The post that follows in effect is the second part of my previous post, “Pictures From a Brewery”.
Hops in the Austrian Empire
Hop-growing in the former Austro-Hungarian province of Galicia was an established but relatively small-scale business up to World War I. Prior to 1850 one source, Penny Cyclopedia (1838), states “a few hops” were grown, so a cottage industry at best.
By 1879 hop-growing is on a more solid footing. The Journal of the Society of Arts was particularly approving of quality, stating at their best Galician hops could hardly be distinguished from classic Bohemian Saaz.
The bulk of the culture was in the eastern section of the purple area shown, comprising the Lvov, Tarnopol, and Stanislawow districts, viz. Eastern Galicia.
(Image attribution: Kai Kotzian, year of creation: 2005. Source: Wikipedia Commons at this link).
To the north is Volhynia, then in the Russian Empire, also known for hops historically as I discussed earlier. Although Galician hop quality could be good as noted, as in other parts of Austro-Hungary, occasionally the crop failed or was seriously reduced.
In 1897 production for Galicia was about 1,000,000 lbs. Bohemia, long the star for production and topmost quality, outpaced it more than tenfold. See in Hops: in their Botanical, Agricultural, and Technical Aspect and as an Article of Commerce by Emanuel Gross (1900), whence this table is taken:
In 1911 the American Daily and Consular Trade Reports reported hop output of Galicia about on par with ten years earlier, although swings in annual production could be quite variable, reflecting weather and hop culture factors.
Hops and Galicia After World War I
In 1921, hence just after World War I, the Journal of the Institute of Brewing reported the hop fields of Galicia were “completely devastated” due to the war. I am not clear if there was revival in the interwar years, perhaps there was on a small scale.
In recent years hop culture exists in numerous parts of Ukraine, of limited scale. Eastern Galicia though, which is part of modern Ukraine, appears to raise no or little hops. It is not listed (that I could see) in the 2018 study Beer and Hop Branches of Ukraine: Conjuncture and Integration by T. Pryimachuk, A. Protsenko, R. Rudyk, and T. Shtanko.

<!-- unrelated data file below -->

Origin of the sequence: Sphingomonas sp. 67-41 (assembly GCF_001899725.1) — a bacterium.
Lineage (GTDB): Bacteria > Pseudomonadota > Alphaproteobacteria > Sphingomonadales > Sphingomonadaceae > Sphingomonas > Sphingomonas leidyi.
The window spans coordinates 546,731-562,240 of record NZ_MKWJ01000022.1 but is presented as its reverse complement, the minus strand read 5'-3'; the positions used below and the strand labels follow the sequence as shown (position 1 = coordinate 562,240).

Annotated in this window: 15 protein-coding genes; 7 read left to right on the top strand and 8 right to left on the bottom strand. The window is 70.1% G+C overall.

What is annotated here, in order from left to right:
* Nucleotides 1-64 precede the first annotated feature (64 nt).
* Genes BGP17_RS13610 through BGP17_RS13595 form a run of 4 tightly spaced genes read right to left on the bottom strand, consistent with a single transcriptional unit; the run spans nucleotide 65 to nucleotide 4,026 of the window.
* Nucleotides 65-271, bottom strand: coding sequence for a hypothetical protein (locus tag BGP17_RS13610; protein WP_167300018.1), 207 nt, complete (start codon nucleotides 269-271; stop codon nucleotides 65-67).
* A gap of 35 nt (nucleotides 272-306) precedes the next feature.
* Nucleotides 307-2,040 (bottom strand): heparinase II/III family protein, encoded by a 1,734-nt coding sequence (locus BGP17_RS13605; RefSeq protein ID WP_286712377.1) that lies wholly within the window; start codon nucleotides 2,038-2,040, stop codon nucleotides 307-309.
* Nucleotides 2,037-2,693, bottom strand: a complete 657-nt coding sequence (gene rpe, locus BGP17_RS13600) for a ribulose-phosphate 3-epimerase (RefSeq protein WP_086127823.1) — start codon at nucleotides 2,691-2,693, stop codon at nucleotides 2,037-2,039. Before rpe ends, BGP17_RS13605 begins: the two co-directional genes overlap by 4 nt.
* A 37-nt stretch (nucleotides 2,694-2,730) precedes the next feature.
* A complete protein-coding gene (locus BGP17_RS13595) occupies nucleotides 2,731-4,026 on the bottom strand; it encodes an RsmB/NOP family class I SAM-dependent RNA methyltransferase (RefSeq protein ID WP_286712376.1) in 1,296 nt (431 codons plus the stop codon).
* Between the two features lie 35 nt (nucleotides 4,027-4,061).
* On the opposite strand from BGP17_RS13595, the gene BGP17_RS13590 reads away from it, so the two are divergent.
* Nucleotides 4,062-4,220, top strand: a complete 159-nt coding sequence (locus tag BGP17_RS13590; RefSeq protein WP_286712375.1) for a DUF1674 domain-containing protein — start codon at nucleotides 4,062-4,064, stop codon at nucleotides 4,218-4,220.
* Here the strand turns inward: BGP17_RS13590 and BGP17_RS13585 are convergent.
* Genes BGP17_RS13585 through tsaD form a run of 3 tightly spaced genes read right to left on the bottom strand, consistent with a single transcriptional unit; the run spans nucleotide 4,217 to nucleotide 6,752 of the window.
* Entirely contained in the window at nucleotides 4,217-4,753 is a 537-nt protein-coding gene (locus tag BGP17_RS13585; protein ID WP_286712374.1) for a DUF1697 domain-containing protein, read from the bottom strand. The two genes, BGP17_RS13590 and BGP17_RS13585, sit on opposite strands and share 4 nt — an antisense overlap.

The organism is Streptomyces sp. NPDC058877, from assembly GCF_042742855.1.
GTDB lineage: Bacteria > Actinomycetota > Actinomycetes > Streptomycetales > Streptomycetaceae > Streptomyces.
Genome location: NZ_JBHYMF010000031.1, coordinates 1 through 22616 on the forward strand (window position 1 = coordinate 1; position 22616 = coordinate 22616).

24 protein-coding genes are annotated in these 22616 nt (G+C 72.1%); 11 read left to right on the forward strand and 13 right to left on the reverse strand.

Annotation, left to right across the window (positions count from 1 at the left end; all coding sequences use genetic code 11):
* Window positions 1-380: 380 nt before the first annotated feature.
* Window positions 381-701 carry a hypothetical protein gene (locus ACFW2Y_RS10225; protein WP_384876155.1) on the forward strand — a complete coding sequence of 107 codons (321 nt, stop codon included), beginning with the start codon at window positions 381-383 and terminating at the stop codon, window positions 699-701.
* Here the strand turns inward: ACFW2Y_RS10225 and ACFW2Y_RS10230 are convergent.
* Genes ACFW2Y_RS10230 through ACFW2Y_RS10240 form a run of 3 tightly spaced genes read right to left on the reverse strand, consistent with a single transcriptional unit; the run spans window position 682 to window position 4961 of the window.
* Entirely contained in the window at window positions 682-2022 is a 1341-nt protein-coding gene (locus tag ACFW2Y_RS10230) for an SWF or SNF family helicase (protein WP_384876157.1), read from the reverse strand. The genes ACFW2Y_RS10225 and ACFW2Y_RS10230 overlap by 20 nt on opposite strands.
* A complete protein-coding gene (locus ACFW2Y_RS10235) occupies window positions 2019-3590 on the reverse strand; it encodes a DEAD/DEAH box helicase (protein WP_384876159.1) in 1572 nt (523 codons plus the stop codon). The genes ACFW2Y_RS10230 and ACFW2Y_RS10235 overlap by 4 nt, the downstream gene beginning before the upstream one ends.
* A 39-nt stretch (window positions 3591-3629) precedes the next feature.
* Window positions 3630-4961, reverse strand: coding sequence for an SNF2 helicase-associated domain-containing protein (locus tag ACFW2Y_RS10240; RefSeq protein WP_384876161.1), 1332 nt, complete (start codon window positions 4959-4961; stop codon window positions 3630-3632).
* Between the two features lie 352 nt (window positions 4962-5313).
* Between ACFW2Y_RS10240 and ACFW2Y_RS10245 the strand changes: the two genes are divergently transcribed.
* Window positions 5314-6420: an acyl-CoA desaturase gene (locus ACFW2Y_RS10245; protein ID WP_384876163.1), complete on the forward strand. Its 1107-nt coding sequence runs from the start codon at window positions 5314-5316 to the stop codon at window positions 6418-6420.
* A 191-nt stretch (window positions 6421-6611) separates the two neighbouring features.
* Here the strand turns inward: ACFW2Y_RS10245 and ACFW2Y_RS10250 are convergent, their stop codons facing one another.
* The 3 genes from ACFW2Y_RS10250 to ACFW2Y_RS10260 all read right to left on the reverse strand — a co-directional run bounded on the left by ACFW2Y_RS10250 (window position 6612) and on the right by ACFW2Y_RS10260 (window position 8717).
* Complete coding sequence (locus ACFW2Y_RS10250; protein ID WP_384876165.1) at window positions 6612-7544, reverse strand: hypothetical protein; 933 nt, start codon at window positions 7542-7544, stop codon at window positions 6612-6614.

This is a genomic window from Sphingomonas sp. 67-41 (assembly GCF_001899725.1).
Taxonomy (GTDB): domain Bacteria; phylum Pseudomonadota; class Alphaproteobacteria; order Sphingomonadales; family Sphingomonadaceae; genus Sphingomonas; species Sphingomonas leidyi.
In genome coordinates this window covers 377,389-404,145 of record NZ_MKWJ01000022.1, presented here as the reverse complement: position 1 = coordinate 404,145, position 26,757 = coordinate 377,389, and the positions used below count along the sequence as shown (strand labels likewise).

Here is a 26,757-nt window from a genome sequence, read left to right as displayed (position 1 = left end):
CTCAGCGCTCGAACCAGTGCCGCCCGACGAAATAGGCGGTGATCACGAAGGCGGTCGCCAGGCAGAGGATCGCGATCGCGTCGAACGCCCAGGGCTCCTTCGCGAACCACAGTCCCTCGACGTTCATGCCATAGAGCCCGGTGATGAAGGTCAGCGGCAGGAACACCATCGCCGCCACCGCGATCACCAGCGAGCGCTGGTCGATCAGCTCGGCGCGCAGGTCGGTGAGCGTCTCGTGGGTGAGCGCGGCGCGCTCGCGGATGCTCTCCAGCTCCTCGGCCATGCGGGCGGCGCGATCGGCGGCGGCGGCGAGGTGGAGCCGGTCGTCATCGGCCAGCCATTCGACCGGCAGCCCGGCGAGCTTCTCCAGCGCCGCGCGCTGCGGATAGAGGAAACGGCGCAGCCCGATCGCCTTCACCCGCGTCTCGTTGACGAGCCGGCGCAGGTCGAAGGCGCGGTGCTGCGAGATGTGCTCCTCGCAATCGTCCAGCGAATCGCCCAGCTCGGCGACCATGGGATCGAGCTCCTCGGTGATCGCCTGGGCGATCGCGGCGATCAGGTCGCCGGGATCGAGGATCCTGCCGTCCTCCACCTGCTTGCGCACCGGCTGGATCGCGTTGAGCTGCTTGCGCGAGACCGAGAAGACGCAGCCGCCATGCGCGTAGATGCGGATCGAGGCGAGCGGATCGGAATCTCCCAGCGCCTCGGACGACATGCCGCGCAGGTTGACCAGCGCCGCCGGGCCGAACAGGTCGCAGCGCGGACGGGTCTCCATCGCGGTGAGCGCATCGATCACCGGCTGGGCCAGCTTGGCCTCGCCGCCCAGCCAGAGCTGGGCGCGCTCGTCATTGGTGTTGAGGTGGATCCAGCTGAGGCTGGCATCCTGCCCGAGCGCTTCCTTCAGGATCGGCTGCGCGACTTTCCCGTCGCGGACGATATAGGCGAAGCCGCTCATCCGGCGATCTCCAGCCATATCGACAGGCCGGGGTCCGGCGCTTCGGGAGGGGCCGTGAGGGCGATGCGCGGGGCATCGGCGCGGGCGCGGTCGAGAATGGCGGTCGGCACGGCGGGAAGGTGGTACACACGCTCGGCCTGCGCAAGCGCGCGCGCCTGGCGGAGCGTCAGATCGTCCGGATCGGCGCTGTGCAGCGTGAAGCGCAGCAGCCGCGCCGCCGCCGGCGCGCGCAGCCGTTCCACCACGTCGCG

While around 1900 Galicia did about as well in hop culture as Styria including for yield, Styria became a recognized hop production area especially for the Styrian Fuggle variety. At least on paper similar promise attended early hop culture in Galicia, but the end result differed.
The novelist Asher Barash memorialized small-scale Galician brewing in his book Pictures From a Brewery (1929 in Hebrew, 1971 in English). I have little doubt the beer he describes had the stamp of terroir. That beer was made in “L.”, signifying likely Lopatyn, the village in Eastern Galicia where Barash grew up.
The beer of L. as the book describes resulted from barley sourced from local agriculture, malted onsite at the brewery. Hops too were sourced from local growers. No matter the attempted replication of the Bohemian gold standard, Eastern Galician hops had to demonstrate local qualities, terroir if you will.
This is the pattern of hop growing world-wide except to a degree where intensive cultivation including irrigation can produce a relatively consistent product, as in Washington State in the U.S. Pacific Northwest.
Barash also wrote that the beer of L. was commended for its quality by visitors from the “Halperin” brewery in Brody, the chief town of the district: see on map above, Lopatyn is a few miles distant.
We know that Halperin’s brewery existed, the modern Polish historian Gregory Gembala mentions it as a leased undertaking in his paper The Role of Jews in the Polish Beer Industry. He describes it this way:
Brody Stare (Aleksander Heilpern)
Gembala does not mention Lopatyn, but other sources state brewing took place there ahead of World War I and apparently into the 1930s. A 1907-1913 Galician business directory shows the names of Lopatyn residents engaged in brewing, the spirits trade, and propination, or rights granted by a noble landowner to brew, distill or sell alcohol.
See in top-left (the name Lopatyn appears on the previous page where the entry starts):
The names, e.g. Leon Friedmann for brewing, do not correspond to those in Barash’s novel. The brewery of L. was managed by his heroine Hanna Aberdam, who signed the brewery lease according to the book. No similar name appears in the directory for Lopatyn at least for 1907-1913.
It is possible by this period she was no longer involved in brewing, but I doubt in any case he would have used her real name.
Note however the hop trade is mentioned, via the name Distenfeld. This was one of the founding families of Jewish Lopatyn. The patriarch came from Volhynia, as described in a history of Lopatyn Jewry included in the memorial website Jewish Generations.
The account includes a hand-drawn map of the town. The key shows the location of the brewery and distillery (item 11). The oblong shown was perhaps the pond, or “lake” in the book, along which both lay. I included in my previous post an image of what may be that water today, where a distillery still operates.
For those interested, which I hope are all reading, the Jewish Generations page sets out in graphic, sadly disturbing detail what became of Lopatyn’s Jews after the start of World War II.
I think it likely Asher Barash plumbed both his creative process and diverse sources for his story, not excluding the Lopatyn brewery; how could it be otherwise? That he drew the general lines of small-scale, manorial brewing in Austrian Galicia I have no doubt.
For their part, the beer of Lopatyn, and the beer of Brody, had to have a regional stamp. They are a taste forever lost, as are the Jewish communities that produced them, in those places, at that time.
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